I also wanted to challenge the Governor directly to live up to the ideology he expresses regularly. This is a moral problem. But not just on Cuomo—on all of us. If we don’t account for each other and take responsibility for each other, then we won’t be able to hold our governors, senators, and presidents accountable either. It’s a two way street. We cannot let these communities and our state be poisoned so others can merely profit. We must do whatever it takes to stop it. Plain and simple.

I hope people will use the film as a tool. Share it outside the circles of activism and environmentalism. We all know Cuomo has political aspirations and that he will be pointing to his successes as a state leader as he tries to pursue the next level of leadership. Let’s make sure we hold him accountable for protecting all New Yorkers’ basic health and safety.

Unique Opportunity To Stop
Fracked Gas Pipelines
Being Approved by FERC

FERC does not currently have a quorum of Commissioners. Without a quorum FERC cannot issue Certificates of Public Convenience and Necessity to natural gas infrastructure projects. This is a good time to to forestall the nomination and approval process  for new commissioners and investigate the abuses of the FERC process.

Unfortunately Congressman Tonko just wrote President Trump a letter (along with others) asking him to speed up the process of approving new FERC Commissioners. See Riverkeeper’s fuller explanation here.

Call and/or Write Congressman Tonko

to express your disappointment that he made this request Tell him that rather than advocating for the installation of new FERC Commissioners, he should get Congress to hold hearings investigating the abuses of power and law inflicted by FERC and identifying, and putting in place, much needed reforms.  Once the reforms are in place, it will be appropriate to consider FERC Commissioner appointments – but not until that time.
Congressman Tonko: Washington (202) 225-5076 Albany (518) 465-0700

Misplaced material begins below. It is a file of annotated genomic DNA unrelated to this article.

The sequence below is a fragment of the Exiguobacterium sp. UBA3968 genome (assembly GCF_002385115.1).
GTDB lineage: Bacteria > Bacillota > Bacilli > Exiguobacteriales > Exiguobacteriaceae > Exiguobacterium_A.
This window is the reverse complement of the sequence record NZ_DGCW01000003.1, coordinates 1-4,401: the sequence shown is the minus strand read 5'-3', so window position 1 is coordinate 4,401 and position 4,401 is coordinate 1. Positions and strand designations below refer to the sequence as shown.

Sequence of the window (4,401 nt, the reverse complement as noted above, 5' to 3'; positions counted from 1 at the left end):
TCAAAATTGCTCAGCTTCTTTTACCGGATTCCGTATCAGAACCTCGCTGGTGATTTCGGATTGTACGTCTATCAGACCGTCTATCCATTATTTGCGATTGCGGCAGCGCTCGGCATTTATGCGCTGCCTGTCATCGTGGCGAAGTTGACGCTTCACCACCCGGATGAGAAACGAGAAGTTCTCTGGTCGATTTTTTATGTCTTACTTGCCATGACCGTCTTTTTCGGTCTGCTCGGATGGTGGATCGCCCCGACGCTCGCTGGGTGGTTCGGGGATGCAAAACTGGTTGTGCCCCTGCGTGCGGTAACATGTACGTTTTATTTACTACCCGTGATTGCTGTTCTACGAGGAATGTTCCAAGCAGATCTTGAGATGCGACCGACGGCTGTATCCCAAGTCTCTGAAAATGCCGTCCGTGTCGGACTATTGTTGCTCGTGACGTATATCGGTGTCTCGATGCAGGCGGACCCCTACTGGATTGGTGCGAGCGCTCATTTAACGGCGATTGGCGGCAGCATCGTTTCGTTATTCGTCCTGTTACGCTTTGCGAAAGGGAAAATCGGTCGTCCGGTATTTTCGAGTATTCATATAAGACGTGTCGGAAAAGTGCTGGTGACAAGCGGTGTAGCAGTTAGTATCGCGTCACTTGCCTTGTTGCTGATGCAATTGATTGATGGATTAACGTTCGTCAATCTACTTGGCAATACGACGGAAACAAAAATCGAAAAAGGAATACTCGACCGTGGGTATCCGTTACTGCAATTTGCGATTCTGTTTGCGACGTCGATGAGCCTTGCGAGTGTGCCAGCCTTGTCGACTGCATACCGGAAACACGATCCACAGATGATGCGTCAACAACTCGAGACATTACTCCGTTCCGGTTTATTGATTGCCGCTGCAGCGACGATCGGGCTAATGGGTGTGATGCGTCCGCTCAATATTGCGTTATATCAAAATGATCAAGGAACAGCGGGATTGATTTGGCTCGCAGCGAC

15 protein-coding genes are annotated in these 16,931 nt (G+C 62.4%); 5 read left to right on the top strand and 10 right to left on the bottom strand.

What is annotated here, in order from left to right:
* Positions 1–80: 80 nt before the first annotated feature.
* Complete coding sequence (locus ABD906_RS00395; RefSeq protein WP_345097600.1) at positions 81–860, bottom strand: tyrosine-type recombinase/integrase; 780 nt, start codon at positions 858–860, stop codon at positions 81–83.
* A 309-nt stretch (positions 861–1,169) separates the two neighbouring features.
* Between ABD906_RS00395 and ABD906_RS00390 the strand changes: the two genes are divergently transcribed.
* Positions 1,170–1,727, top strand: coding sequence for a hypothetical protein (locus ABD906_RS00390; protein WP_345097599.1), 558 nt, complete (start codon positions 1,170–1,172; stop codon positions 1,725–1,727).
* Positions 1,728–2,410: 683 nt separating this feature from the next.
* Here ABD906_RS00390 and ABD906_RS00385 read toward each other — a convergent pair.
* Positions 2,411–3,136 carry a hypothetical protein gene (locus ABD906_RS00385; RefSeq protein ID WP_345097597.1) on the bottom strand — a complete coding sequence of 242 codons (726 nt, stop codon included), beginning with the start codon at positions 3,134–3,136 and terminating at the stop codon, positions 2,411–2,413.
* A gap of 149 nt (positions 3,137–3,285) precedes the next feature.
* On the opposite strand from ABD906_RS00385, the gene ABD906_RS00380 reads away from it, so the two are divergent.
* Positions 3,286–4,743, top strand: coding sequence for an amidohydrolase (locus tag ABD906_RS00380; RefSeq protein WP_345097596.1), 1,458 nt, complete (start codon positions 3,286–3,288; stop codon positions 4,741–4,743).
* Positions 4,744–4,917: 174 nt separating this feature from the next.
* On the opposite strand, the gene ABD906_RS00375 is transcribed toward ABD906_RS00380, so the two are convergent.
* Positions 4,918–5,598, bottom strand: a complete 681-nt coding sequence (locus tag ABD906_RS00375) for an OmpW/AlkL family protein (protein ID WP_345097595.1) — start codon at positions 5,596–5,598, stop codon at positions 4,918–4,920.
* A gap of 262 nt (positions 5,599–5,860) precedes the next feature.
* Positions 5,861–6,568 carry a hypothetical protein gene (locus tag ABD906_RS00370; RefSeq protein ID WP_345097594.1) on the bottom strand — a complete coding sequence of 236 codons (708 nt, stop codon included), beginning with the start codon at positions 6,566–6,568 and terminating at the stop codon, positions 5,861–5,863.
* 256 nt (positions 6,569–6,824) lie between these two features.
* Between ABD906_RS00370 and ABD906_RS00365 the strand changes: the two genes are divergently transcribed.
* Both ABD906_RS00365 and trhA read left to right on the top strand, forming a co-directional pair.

To send an email, click here.

Save the EPA!! Oppose HR 861
Sign this petition and…

Congressman Faso: Washington, (202) 225-5614, Kinderhook (518) 610-8133,
Congressman Tonko: Washington (202) 225-5076 Albany (518) 465-0700

Any attempt to eliminate the EPA would irreparably harm our health and communities.

We depend on the EPA to protect our air, water and climate from harm. Without them, not only would it become open season on the environment for big polluters, but you would eliminate even the most basic of programs like grants to clean up brownfields and Superfund sites.

They also perform the most basic of functions like monitoring air quality in our communities, ensuring our water is safe to drink, and enforcing protections from industrial discharge of toxic water pollution. They protect our air from increased emissions of mercury, arsenic, lead, soot, and the pollution that causes smog.

When EPA oversight is lax, or eliminated, we can expect more incidents like the Flint water crisis or disputes between states when fugitive emissions cross state lines.

The EPA is an essential part of our government that was founded with bipartisan support and remains popular across the country. Oppose this and any other action which undermines EPA’s ability to protect public health.

Divest from the Dakota Access Pipeline
Sign this petition

TO: Executives at Wells Fargo, BNP Paribas, SunTrust, The Bank of Tokyo-Mitsubishi UFJ, Mizuho, Citibank, TD Securities, Credit Agricole, Intesa SanPaolo, ING, Natixis, BayernLB, BBVA Securities, ICBC London, SMBC, Societe General

Divest from the Dakota Access Pipeline

I strongly object to your investment in the Dakota Access pipeline. It is a dangerous and unjust oil pipeline that threatens public health, water supply, and cultural resources, and violates sacred land rights of the Standing Rock Sioux tribe.

Please clarify if the funds you have invested are being used in any way to support the heavily militarized response to the Standing Rock Sioux protests. I also urge you to immediately give up your financial stake in the Dakota Access pipeline.